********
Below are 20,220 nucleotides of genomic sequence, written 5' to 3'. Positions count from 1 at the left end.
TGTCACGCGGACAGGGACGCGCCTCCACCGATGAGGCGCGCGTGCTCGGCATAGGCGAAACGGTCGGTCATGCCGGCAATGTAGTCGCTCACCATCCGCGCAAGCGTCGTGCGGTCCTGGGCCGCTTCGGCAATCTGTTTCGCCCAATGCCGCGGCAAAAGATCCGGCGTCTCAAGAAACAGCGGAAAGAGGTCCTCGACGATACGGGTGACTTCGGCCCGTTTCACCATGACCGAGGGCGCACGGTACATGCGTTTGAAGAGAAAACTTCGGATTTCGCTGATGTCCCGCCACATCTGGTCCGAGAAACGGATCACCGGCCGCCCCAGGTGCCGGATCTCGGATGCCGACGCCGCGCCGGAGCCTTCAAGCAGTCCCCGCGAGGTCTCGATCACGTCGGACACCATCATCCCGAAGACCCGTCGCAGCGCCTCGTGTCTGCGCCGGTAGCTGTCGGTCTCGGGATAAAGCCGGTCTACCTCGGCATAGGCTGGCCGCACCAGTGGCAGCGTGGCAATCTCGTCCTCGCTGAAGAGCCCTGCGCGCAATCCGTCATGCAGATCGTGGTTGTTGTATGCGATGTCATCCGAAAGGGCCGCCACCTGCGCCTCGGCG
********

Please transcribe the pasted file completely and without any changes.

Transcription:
Below are 20,220 nucleotides of genomic sequence, written 5' to 3'. Positions count from 1 at the left end.
TGTCACGCGGACAGGGACGCGCCTCCACCGATGAGGCGCGCGTGCTCGGCATAGGCGAAACGGTCGGTCATGCCGGCAATGTAGTCGCTCACCATCCGCGCAAGCGTCGTGCGGTCCTGGGCCGCTTCGGCAATCTGTTTCGCCCAATGCCGCGGCAAAAGATCCGGCGTCTCAAGAAACAGCGGAAAGAGGTCCTCGACGATACGGGTGACTTCGGCCCGTTTCACCATGACCGAGGGCGCACGGTACATGCGTTTGAAGAGAAAACTTCGGATTTCGCTGATGTCCCGCCACATCTGGTCCGAGAAACGGATCACCGGCCGCCCCAGGTGCCGGATCTCGGATGCCGACGCCGCGCCGGAGCCTTCAAGCAGTCCCCGCGAGGTCTCGATCACGTCGGACACCATCATCCCGAAGACCCGTCGCAGCGCCTCGTGTCTGCGCCGGTAGCTGTCGGTCTCGGGATAAAGCCGGTCTACCTCGGCATAGGCTGGCCGCACCAGTGGCAGCGTGGCAATCTCGTCCTCGCTGAAGAGCCCTGCGCGCAATCCGTCATGCAGATCGTGGTTGTTGTATGCGATGTCATCCGAAAGGGCCGCCACCTGCGCCTCGGCG